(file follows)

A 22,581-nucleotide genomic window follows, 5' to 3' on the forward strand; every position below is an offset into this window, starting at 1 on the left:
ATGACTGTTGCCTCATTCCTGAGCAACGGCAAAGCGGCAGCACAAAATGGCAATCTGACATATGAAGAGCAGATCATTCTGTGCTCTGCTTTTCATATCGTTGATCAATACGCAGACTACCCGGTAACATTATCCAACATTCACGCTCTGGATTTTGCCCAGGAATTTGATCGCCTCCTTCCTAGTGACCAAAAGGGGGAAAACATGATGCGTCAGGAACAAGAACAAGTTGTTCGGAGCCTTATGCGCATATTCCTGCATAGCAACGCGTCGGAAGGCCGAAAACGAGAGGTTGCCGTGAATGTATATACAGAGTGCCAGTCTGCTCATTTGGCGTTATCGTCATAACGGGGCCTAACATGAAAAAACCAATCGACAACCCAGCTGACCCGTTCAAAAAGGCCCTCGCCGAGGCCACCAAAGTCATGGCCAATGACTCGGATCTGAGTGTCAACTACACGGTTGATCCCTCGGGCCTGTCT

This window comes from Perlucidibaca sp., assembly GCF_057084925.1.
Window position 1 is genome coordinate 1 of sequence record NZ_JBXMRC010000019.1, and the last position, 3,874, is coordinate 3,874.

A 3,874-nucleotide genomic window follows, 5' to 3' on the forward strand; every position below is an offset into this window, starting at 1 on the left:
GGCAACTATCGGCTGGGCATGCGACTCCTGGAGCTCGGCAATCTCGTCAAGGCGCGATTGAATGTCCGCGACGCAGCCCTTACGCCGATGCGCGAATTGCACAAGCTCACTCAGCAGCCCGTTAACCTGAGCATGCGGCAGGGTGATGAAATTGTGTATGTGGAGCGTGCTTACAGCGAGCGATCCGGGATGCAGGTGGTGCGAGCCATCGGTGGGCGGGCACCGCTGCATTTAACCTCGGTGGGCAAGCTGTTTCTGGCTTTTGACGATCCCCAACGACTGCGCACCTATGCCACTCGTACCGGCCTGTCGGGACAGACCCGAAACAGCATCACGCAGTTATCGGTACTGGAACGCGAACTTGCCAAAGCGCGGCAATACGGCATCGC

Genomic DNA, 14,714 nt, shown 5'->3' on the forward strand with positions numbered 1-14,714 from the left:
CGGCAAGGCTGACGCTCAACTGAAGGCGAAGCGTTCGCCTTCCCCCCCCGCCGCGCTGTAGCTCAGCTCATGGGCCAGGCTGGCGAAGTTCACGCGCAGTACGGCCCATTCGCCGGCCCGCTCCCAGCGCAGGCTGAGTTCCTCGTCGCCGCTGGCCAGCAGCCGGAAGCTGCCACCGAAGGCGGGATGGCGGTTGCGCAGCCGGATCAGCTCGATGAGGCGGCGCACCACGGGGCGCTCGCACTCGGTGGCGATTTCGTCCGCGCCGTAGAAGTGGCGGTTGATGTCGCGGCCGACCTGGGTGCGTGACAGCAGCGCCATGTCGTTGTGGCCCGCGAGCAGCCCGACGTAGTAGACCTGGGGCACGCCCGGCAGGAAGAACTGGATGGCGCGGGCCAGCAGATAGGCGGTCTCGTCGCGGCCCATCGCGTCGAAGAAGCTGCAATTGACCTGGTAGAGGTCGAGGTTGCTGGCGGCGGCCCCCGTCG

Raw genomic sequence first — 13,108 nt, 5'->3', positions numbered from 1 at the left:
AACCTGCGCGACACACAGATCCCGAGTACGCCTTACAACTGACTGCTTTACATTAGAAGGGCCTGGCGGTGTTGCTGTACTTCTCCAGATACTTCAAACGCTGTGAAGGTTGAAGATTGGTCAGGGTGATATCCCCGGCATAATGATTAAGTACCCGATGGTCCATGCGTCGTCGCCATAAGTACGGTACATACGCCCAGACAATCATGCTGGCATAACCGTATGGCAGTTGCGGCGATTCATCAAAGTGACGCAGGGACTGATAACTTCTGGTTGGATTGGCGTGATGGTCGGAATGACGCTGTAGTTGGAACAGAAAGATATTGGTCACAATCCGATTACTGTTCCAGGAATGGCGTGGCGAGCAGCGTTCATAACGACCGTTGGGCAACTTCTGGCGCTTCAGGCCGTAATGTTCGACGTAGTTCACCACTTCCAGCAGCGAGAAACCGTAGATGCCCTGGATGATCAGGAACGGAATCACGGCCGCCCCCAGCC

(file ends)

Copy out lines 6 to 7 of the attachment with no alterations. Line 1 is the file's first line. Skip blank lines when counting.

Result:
GGCAACTATCGGCTGGGCATGCGACTCCTGGAGCTCGGCAATCTCGTCAAGGCGCGATTGAATGTCCGCGACGCAGCCCTTACGCCGATGCGCGAATTGCACAAGCTCACTCAGCAGCCCGTTAACCTGAGCATGCGGCAGGGTGATGAAATTGTGTATGTGGAGCGTGCTTACAGCGAGCGATCCGGGATGCAGGTGGTGCGAGCCATCGGTGGGCGGGCACCGCTGCATTTAACCTCGGTGGGCAAGCTGTTTCTGGCTTTTGACGATCCCCAACGACTGCGCACCTATGCCACTCGTACCGGCCTGTCGGGACAGACCCGAAACAGCATCACGCAGTTATCGGTACTGGAACGCGAACTTGCCAAAGCGCGGCAATACGGCATCGC

Genomic DNA, 14,714 nt, shown 5'->3' on the forward strand with positions numbered 1-14,714 from the left: